My daughter’s fingernails
July 15, 2014
Buy all the books you want about how to raise a child into a fully functioning and responsible adult, and you’ll be wasting your money. I know that’s a pretty broad statement, but I stand by it. Because it doesn’t matter what Ph.D. says what or how much Biblical wisdom people can give you, in the end you learn by experience. This I know.
I know this, too—you learn to pick your battles with your children. Which means making them earn an allowance to buy the toy they desperately want rather than simply handing over the money, but treating them to a Slurpee when they pine for one as you drive by the 7-11. Simple enough. At least, it usually has been.
But then came my daughter’s fingernails.
Coffey women tend to have the reputation of being both ladylike and tomboyish, depending upon which the situation warrants. Which means my daughter will strut around all day long giving tea parties in her Sunday finest, only to hit me in the head with a pillow and want me to wrestle. I honor both. It’s good for girls to have tea parties. Good for them to know how to scrap, too.
The problem was the fingernails. Good for pouring tea and wearing dresses. Bad for rolling around on the floor with daddy. So when our impromptu grudge match the other night resulted in me looking as if I’d been attacked by a Komodo dragon, I called time out and grabbed the clippers.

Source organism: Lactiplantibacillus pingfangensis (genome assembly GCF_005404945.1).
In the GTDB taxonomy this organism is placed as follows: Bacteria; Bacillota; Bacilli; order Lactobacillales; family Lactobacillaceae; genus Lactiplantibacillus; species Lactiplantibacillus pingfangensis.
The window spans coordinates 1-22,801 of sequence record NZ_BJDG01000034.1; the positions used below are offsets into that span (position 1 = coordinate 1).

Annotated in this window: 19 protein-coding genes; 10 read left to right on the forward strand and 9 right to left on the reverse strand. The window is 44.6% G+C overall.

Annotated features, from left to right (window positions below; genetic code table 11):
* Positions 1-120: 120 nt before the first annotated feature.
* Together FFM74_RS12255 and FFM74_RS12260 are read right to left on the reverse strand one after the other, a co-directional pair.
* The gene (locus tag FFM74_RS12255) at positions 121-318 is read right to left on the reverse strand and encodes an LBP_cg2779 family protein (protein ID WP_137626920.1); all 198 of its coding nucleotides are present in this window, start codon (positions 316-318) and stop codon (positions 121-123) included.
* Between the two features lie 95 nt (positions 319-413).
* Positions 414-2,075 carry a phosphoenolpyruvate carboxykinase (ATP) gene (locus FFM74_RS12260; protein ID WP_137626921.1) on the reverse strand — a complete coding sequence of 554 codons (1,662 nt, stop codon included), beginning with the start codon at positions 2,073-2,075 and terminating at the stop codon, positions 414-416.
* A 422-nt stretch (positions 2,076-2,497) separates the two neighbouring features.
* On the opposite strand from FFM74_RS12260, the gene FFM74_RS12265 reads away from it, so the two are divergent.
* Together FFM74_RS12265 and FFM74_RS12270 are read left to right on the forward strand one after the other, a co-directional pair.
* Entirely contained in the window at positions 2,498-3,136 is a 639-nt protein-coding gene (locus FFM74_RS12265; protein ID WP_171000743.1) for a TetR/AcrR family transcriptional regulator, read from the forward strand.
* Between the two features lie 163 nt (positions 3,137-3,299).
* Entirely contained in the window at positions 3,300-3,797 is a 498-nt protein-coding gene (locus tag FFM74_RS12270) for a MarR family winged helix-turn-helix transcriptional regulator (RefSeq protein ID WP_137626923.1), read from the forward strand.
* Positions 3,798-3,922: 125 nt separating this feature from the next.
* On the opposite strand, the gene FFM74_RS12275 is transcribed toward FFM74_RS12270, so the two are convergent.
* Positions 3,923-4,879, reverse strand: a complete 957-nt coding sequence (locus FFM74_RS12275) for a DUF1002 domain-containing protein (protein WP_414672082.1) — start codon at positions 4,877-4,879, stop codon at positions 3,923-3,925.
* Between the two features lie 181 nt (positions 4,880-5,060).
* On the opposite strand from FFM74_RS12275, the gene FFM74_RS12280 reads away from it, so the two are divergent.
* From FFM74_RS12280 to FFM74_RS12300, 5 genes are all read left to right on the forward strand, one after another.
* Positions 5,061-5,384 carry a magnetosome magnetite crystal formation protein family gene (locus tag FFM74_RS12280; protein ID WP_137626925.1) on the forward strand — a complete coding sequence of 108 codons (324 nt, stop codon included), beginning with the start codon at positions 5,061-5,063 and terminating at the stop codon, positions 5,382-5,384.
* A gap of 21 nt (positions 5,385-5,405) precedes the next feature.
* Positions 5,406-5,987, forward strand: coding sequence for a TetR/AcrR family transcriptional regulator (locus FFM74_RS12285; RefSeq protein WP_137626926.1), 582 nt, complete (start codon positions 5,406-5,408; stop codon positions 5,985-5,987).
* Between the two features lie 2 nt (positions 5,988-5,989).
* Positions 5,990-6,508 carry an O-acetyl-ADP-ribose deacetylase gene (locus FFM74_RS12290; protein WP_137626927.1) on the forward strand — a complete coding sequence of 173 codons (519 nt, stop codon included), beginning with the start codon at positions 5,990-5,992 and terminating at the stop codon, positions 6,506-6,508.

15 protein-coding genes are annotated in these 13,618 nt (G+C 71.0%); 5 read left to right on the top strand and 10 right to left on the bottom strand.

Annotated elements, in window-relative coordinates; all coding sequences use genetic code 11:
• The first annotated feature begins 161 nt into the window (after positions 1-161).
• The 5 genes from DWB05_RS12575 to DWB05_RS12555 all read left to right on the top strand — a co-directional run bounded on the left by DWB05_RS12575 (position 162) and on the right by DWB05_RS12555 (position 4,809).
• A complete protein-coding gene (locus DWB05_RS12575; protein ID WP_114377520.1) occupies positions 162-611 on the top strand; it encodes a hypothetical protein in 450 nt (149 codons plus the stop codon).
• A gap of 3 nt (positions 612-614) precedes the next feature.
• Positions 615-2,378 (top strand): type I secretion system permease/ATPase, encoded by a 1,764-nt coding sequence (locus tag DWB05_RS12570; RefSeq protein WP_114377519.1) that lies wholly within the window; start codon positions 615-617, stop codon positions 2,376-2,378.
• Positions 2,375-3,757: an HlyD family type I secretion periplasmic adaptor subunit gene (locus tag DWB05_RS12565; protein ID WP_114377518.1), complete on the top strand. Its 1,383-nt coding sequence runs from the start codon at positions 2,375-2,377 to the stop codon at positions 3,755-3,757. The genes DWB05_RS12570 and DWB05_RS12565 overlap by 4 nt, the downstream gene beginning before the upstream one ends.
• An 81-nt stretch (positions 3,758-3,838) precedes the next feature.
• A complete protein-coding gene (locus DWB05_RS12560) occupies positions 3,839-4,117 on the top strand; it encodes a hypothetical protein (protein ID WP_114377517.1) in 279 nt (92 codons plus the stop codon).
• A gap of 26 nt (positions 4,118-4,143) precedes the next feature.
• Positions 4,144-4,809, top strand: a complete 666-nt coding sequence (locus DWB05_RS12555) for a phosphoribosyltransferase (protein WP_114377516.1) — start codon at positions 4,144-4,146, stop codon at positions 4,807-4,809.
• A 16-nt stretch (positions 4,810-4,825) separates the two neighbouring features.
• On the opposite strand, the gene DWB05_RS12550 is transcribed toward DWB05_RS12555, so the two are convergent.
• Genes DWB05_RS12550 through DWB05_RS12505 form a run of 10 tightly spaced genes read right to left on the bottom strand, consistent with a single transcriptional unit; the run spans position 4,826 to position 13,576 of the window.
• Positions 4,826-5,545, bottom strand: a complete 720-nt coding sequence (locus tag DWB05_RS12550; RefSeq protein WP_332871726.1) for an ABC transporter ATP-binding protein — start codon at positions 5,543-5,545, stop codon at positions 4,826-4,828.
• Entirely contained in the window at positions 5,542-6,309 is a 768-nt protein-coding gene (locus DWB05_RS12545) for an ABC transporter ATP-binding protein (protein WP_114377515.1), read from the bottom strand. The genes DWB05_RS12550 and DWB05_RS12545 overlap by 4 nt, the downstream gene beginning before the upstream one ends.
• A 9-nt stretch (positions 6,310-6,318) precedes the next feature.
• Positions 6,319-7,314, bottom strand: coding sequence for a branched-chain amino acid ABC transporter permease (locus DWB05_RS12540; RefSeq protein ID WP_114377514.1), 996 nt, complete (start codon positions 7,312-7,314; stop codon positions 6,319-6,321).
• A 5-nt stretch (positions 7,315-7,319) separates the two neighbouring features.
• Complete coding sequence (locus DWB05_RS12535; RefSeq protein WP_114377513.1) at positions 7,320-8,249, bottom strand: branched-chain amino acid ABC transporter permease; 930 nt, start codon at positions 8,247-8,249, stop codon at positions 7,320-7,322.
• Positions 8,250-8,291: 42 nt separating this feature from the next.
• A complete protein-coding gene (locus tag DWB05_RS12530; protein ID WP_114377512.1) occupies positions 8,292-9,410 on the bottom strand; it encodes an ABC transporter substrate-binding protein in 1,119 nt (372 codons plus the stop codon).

“Time to cut your nails,” I said.
My daughter didn’t protest. Not yet. She simply stood there and stared, wondering how she could explain what she needed to.
“Come on. Sit. It’ll just take a minute.”
She sat down with the sort of thump that would one day evolve into something that would seriously frighten her husband. When I took her hand, it was a fist.
“What’s the matter?” I asked her.
“I don’t want you to cut my nails.”
“Well, unless you want me to go upstairs and get the boxing gloves, I’m gonna have to.”
“I don’t want you to cut my nails.”
The thought occurred to me that this was some sort of game, the object of which was for the both of us to see if I could get her fist open. I tried. She didn’t like it.
“Okay,” I said. “Why don’t you want me to cut your nails? Girls cut their nails. It’s popular.”
“That’s not why.”
I stared, waiting.
“If you cut my nails,” she said, “I won’t know if I had a good day or not.”
She said she would explain, but I had to put the clippers down first. I did. Then my daughter raised her hands palm up and fingers wide, and told me the story of her day.
The bits of brown and green on her nails were from her work in the garden that morning. A smidge of white paint was on her thumb from the picture she made after breakfast. She pointed out a spot on her pinky that seemed indented, put there by a stubborn drawer she’d helped her brother open. An orange stain from that afternoon’s popsicle. And though the evidence was scant, she swore there was a spot on the ring finger of her right hand where a firefly had landed and made her smile.
“How am I supposed to remember all that,” she asked, “if you cut my memories off?”
Like I said, you have to pick your battles as a parent. You have to learn when to raise and when to fold. I folded. A little pain on my part would be a good enough trade to keep her memories safe.
I wonder a lot whether I’m living the way I should be. Life can get so complicated when you’re an adult. I try to make sure I do more good than bad, but it’s hard to keep track of it all.
Which is why I’ve been paying attention to my own fingernails lately. It’s something I don’t normally do but maybe should do more of. Because I know if there’s evidence there that I’ve worked and created, helped and smiled, then I’ve had a good day.
Then I’m living right.
The Billy Coffey Collection